Now they're weighing in with their thoughts on how to keep people and business in the area.
It's a crossroads where many small towns find themselves.
Long-time businesses...taking their wares elsewhere.
"I've just noticed a lot of shops are closing down and moving outside the city...or up to Evansville."
Cody Fuller has lived in Henderson his whole life.
I always have to go up to Evansville to find a place to eat, or something to do at night," Fuller says. "If you want people to stay here after dark, places need to stay open after dark. I'd like to see more restaurants or bars or something that doesn't close down at six o'clock."
Heather Jackson is a pharmacy student who hopes to return to Henderson once she graduates.
"There's nothing to do here. To keep people here, you have to have something to do at night," Jackson says.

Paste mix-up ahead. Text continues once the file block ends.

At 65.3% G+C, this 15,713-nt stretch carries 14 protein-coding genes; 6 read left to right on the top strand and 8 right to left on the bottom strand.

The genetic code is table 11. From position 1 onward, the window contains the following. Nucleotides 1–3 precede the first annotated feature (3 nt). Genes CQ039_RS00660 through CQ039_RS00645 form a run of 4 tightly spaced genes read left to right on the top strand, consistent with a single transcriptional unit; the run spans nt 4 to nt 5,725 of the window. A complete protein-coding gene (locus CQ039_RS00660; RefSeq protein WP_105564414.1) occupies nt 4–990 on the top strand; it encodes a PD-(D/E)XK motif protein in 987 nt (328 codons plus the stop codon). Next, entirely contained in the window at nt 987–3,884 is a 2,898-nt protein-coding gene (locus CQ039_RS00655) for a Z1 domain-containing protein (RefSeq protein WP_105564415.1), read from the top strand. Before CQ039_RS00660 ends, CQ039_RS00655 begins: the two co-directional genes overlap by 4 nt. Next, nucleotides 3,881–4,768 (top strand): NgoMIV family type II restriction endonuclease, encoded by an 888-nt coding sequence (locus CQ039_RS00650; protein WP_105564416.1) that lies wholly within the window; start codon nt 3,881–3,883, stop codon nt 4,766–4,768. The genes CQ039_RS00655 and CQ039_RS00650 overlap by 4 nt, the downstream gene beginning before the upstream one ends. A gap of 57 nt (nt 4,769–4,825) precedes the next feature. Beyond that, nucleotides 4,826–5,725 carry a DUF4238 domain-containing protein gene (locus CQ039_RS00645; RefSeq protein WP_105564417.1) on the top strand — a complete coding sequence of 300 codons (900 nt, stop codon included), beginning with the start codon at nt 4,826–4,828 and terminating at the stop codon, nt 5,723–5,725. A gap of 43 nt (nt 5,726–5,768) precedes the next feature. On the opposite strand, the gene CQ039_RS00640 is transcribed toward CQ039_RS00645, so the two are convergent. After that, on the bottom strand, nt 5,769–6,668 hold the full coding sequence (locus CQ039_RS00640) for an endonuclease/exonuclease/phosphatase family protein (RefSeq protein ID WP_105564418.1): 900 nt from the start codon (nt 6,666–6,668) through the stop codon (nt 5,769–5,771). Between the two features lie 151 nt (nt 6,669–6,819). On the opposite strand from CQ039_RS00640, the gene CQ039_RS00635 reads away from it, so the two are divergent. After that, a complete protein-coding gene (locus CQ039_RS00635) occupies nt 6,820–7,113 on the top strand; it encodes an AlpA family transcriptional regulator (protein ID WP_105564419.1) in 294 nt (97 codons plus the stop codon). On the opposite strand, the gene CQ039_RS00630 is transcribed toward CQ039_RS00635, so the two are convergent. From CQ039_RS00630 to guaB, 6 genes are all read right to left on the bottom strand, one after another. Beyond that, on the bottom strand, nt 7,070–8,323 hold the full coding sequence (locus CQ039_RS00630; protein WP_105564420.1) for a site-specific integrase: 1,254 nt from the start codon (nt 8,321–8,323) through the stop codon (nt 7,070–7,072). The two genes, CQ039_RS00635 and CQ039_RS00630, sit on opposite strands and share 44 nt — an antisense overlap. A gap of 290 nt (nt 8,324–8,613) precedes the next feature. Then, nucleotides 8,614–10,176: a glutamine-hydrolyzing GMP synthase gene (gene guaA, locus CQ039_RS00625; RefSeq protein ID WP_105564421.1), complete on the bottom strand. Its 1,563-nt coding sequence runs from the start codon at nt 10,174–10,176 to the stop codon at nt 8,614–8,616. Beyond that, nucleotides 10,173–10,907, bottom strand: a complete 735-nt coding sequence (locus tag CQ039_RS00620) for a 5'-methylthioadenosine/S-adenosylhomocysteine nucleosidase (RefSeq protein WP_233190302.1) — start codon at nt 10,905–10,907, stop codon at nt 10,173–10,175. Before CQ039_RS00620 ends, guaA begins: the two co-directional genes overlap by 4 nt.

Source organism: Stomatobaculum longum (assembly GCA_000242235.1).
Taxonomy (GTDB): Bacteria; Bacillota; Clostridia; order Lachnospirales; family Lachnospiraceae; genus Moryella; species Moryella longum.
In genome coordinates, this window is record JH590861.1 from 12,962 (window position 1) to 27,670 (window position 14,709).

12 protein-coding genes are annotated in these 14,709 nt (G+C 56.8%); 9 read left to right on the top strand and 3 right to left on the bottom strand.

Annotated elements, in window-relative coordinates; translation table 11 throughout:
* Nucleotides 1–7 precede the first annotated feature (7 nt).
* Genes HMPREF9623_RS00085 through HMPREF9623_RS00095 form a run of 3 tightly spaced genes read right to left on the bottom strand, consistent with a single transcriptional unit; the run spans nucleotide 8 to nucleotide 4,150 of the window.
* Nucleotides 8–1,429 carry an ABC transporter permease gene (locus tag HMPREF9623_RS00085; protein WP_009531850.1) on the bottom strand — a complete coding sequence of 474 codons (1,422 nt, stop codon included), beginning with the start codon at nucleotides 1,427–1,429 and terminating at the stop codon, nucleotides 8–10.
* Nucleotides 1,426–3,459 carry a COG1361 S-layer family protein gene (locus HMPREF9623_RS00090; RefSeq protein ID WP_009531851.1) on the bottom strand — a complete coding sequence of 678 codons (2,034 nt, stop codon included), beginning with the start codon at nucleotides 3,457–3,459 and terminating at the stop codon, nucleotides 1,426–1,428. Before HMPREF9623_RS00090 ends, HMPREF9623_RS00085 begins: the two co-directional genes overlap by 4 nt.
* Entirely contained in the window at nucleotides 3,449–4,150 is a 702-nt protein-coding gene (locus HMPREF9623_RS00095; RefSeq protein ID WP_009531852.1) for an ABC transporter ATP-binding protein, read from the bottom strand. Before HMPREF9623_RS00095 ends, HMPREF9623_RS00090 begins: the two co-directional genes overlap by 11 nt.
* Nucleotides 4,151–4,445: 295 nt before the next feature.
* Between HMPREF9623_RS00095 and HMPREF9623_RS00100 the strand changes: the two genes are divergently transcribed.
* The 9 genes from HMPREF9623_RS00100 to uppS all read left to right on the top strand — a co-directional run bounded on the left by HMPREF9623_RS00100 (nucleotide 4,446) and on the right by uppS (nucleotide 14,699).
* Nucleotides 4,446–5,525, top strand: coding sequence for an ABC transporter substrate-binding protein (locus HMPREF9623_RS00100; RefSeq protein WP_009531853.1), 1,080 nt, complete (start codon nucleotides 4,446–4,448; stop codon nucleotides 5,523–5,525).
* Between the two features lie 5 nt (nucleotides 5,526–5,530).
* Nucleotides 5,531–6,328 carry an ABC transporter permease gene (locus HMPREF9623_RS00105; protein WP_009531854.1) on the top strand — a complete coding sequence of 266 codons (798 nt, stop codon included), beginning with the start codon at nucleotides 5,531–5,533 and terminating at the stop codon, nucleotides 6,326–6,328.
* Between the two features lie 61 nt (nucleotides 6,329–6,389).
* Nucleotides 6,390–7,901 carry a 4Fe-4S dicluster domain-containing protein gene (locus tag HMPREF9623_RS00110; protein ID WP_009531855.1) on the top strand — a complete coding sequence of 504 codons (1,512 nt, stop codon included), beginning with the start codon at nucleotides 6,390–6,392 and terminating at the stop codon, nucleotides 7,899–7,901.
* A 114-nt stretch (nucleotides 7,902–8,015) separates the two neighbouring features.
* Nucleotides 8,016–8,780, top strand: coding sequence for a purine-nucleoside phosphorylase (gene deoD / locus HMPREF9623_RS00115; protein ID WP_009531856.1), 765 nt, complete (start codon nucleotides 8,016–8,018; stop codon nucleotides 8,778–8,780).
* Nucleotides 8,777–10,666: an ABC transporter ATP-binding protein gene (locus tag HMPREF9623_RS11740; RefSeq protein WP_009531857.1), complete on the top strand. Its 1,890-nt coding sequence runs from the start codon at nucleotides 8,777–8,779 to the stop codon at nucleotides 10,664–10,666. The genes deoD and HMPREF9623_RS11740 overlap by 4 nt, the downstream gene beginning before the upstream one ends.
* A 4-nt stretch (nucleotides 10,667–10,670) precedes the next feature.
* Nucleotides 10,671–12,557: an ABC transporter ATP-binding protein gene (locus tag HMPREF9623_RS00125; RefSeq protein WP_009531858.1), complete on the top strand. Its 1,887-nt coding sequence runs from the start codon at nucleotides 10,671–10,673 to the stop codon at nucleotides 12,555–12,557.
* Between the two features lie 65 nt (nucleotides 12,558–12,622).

One seemingly prime location for new business is the old Henderson Municipal Power and Light plant.
"It's a beautiful location on the riverfront. I could see apartments there, restaurants, anything that could bring in new businesses to the area," says Jackson.
But some city commissioners are reluctant to sell the property to private investors.
But Fuller says he doesn't care who owns it.
He just wants to see someone using it.
"I wouldn't mind at all... If it's just gonna sit dormant and empty I'd rather see it being utilized."
"It could bring in tourism, and when you have tourism, that brings more money to the city so they can fix things in other areas."
Jackson hopes some new developments downtown could convince some of those tourists to stay a little while.
Talks of the old power plant's fate are still in the fledgling stages.
Commissioners say the property needs to be decontaminated and renovated before any new business can move in.